Sunday, May 04, 2008

Sunday dollars+sense: We are buying jewellery...

As petrol prices, food prices and mortgage rates have soared we have been buying more jewelery than ever before.

According to the Bureau of Statistics our inflation-adjusted spending at jewelers shops soared an extraordinary 11 per cent in the first three months of this year.

At the same time our inflation-adjusted spending at meat, fruit and bread shops dived 9 per cent, and our spending at cafes dived 4 per cent.

What on earth happened to our sense of priorities?

To perhaps most of us it makes no sense, but to an economist it's not even surprising...

And the reason why helps tells us why the Prime Minister's planned $500 million tax on so-called “alcopops” is a good idea.

There are some, like the Opposition leader Brendan Nelson and its Treasury spokesman Malcolm Turnbull, who question whether it will actually cut the sales of these sweet-flavored alcohol-laden starter drinks for kids .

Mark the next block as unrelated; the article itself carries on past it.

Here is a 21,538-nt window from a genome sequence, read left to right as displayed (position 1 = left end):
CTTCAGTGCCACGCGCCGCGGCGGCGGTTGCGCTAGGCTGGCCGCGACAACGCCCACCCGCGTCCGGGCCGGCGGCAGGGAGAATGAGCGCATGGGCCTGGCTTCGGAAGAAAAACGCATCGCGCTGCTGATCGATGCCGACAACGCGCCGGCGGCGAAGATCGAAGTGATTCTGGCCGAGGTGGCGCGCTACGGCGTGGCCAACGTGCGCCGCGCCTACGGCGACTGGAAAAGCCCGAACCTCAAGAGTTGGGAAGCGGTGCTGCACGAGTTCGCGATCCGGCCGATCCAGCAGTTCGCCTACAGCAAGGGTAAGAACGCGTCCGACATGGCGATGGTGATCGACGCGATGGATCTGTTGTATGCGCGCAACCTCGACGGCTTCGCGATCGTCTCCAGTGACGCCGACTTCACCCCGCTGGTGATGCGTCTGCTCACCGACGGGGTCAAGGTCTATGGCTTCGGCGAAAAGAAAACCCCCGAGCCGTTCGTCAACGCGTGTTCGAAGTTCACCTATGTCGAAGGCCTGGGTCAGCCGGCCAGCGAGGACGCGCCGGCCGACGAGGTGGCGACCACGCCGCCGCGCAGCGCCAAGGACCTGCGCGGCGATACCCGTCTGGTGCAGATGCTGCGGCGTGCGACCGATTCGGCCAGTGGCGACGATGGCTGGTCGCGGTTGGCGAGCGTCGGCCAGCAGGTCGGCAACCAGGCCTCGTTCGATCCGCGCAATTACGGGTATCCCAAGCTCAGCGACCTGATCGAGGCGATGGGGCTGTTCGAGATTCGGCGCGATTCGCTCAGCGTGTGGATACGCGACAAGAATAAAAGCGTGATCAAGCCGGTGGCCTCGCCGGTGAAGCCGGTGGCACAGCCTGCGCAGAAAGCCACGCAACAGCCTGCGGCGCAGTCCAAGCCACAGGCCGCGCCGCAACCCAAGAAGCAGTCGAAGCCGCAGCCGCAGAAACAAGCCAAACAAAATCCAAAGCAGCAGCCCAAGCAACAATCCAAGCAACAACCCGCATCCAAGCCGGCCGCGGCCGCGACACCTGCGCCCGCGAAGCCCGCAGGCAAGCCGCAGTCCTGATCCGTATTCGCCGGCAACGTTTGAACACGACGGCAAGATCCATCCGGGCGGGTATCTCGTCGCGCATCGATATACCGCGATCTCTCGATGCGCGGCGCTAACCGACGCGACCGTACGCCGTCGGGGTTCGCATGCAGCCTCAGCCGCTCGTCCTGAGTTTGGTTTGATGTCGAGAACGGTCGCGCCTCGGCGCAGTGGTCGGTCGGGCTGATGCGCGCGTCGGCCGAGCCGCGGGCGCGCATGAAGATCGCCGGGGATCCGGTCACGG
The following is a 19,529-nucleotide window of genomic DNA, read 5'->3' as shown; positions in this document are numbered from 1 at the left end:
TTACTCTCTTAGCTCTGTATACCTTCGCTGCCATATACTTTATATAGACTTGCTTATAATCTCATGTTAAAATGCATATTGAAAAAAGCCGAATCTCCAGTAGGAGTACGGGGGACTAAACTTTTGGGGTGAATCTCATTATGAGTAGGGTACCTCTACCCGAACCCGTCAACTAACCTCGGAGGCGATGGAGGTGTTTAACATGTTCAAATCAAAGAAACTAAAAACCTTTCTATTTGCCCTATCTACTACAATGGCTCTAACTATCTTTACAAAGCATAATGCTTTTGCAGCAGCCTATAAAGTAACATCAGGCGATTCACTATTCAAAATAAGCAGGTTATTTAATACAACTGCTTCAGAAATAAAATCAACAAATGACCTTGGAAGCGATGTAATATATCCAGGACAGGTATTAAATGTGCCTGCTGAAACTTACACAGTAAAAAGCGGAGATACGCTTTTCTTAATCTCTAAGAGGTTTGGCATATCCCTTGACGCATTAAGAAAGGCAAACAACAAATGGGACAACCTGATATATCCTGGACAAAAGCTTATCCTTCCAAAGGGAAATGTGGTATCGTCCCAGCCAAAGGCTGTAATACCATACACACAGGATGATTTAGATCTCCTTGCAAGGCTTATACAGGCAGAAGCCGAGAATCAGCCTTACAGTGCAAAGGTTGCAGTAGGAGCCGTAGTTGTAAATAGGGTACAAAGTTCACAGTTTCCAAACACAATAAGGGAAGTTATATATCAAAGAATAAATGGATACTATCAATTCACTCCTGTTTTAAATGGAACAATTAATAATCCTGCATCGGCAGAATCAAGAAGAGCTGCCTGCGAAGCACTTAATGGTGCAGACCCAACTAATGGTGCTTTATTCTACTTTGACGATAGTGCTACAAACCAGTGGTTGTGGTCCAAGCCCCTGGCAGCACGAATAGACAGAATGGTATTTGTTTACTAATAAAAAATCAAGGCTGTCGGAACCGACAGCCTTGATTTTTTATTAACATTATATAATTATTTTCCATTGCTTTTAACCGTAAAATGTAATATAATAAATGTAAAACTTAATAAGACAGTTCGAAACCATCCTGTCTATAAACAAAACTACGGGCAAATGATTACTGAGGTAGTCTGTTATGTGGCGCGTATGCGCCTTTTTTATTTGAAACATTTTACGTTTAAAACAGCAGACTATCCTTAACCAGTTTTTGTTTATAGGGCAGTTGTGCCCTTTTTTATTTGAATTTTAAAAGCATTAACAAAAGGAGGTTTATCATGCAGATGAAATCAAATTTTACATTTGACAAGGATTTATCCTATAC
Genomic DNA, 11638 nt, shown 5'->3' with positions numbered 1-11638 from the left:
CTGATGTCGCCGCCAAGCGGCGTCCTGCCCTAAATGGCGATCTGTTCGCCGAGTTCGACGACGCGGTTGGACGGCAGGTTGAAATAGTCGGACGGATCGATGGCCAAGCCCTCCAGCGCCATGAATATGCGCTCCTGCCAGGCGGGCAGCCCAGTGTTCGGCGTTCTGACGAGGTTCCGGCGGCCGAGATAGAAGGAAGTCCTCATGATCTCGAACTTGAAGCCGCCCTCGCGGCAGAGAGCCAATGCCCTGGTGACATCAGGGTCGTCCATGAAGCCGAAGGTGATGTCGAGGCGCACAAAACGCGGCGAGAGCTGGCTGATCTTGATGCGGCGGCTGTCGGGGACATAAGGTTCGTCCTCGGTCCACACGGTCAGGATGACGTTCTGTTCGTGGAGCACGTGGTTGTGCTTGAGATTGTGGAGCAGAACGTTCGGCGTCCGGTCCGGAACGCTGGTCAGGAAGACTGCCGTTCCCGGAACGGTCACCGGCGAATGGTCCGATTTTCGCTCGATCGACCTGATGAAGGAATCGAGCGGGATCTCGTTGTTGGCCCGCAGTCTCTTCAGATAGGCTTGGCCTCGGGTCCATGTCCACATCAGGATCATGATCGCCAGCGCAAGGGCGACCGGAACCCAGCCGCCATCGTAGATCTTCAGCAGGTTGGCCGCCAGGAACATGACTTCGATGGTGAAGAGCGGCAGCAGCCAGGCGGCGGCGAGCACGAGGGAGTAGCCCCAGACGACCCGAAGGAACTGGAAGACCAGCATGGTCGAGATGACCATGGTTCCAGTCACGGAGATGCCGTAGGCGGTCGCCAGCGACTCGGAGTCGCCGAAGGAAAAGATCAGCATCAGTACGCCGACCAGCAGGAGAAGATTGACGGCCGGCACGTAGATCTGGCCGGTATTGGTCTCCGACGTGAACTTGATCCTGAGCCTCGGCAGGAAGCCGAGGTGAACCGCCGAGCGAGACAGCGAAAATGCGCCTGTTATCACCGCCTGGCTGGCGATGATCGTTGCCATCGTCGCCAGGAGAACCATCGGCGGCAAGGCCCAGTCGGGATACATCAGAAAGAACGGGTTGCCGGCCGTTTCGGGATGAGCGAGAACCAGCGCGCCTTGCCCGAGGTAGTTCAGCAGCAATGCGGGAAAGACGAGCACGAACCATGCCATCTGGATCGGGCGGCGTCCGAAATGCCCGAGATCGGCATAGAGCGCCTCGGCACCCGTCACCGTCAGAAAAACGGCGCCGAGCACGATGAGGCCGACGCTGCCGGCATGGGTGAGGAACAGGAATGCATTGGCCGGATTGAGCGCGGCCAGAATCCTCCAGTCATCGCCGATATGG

Nelson says it's an “outrageous half a billion dollar tax binge”. Turnbull says education would be better than prices at turning young people away.

But an analysis by Commonwealth Securities of the detail behind the latest retail sales figures makes it clear just how important prices are.

Its economist Craig James has set side-by-side a list of those outlets increased their prices by the most over the first three months of this year and those that suffered the biggest slide in sales.

And guess what? The two lists as good as match.

Prices at meat, fruit and bread shops and cafes soared and our inflation-adjusted spending there slumped, more than at any time since the introduction of the GST.

Prices at jewelery stores dived 6 per cent – the biggest slide on record - and we bought up big.

To an economist there's not even a mystery. When the price of something falls we buy more of it (whether or not we really need more of it) and when the price soars we buy less – even if it is addictive, like food and cafe-brewed coffee.

And alcopops.

If Kevin Rudd lifts the price high enough, many many young Australians who would have taken up alcopops will see in 2020 healthy.